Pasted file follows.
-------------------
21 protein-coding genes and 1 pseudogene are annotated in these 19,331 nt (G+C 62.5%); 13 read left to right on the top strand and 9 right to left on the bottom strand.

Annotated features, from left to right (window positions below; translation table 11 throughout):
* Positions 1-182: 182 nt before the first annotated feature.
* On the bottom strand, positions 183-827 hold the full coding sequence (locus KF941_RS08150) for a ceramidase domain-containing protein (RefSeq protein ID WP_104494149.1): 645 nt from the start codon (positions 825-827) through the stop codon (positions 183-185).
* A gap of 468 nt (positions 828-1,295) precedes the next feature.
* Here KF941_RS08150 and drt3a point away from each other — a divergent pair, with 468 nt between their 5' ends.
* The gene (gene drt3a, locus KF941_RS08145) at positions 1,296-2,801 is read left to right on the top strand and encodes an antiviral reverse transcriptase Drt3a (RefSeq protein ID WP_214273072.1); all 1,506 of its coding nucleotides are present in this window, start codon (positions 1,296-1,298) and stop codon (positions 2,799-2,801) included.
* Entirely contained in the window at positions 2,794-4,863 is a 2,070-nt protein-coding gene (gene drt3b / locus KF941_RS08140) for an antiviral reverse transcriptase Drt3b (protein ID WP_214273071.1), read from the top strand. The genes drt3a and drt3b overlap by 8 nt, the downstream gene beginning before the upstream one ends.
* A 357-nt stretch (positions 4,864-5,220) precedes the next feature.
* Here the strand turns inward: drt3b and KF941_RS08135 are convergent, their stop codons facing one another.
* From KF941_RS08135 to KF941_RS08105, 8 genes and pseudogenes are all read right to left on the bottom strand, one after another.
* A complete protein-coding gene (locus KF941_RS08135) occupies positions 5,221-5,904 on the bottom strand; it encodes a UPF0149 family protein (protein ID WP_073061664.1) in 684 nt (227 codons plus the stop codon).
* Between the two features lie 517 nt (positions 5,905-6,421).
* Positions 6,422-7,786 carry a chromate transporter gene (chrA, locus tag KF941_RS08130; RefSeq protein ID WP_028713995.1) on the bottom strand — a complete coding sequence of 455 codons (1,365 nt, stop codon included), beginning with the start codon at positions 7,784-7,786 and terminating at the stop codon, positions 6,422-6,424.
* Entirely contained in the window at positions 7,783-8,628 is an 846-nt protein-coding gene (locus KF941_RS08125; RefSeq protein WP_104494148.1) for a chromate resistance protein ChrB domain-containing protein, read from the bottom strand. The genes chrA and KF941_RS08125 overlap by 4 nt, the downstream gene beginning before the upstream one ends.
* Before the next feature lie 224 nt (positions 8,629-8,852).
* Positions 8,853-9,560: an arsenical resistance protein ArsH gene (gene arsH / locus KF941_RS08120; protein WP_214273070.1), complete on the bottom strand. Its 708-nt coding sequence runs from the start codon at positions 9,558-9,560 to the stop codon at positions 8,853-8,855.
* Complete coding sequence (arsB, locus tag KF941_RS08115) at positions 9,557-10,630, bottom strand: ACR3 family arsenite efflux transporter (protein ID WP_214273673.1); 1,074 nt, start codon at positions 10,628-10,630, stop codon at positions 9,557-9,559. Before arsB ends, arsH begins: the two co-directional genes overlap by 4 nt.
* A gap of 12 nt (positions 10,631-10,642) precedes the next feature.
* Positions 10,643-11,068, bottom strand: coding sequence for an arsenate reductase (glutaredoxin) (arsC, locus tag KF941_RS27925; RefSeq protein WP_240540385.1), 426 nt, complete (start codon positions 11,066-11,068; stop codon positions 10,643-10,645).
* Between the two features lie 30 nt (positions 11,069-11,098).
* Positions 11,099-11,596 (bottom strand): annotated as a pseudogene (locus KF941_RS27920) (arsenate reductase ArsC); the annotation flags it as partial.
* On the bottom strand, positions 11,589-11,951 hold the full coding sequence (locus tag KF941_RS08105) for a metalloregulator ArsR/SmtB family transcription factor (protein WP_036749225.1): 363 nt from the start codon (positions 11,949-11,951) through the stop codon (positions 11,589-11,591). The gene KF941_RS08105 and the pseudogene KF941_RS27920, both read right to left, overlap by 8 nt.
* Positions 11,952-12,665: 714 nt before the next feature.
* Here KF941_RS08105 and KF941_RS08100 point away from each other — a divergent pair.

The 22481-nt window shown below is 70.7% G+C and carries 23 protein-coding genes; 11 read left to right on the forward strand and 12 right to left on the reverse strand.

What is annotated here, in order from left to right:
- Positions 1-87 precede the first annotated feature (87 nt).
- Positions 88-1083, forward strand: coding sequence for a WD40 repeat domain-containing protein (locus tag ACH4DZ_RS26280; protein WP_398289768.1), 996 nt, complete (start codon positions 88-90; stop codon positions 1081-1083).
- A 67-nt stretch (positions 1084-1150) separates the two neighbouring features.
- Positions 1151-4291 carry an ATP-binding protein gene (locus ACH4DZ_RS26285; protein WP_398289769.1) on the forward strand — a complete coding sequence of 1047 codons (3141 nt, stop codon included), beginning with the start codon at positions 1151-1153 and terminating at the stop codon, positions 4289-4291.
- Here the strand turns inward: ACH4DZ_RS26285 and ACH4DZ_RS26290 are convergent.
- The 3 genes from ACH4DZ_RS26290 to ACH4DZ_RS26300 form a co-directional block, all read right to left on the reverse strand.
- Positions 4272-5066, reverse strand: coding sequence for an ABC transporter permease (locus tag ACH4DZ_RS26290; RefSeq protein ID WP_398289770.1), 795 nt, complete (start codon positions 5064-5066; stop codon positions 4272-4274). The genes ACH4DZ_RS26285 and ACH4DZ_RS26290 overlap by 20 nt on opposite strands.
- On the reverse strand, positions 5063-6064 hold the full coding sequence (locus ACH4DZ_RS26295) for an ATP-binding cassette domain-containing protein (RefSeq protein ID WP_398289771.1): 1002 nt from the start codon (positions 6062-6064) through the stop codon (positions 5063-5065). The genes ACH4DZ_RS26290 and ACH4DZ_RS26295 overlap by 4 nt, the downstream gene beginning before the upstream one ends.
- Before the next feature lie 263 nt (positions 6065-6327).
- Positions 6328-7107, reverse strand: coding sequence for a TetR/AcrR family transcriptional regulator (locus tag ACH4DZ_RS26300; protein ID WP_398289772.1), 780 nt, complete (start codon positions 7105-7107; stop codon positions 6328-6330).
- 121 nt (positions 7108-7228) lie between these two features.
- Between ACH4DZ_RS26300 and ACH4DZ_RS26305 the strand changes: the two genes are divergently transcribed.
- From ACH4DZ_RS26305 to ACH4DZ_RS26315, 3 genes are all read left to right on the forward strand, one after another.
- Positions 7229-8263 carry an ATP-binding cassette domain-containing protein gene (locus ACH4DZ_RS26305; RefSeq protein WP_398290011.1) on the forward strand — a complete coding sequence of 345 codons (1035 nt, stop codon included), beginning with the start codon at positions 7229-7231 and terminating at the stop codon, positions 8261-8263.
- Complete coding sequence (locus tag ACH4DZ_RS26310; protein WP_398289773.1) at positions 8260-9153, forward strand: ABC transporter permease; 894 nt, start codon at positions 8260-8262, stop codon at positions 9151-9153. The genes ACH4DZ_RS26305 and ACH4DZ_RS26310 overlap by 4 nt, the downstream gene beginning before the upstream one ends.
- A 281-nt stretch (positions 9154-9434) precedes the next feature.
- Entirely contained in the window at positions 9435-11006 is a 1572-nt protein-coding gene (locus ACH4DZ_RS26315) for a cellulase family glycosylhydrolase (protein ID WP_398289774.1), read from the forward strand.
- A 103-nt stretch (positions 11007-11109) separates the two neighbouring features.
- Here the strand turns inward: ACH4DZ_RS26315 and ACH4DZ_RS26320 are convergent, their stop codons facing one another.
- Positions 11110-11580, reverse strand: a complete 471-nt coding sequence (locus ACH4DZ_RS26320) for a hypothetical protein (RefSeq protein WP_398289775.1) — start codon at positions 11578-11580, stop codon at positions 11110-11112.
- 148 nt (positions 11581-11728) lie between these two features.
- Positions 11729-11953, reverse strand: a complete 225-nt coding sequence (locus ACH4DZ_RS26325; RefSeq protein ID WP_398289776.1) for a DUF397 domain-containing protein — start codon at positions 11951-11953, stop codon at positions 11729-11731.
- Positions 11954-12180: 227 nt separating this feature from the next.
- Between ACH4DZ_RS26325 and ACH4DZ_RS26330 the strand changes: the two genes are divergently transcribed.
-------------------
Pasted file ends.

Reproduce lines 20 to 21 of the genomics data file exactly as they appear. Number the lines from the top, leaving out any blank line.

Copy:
* Positions 10,643-11,068, bottom strand: coding sequence for an arsenate reductase (glutaredoxin) (arsC, locus tag KF941_RS27925; RefSeq protein WP_240540385.1), 426 nt, complete (start codon positions 11,066-11,068; stop codon positions 10,643-10,645).
* Between the two features lie 30 nt (positions 11,069-11,098).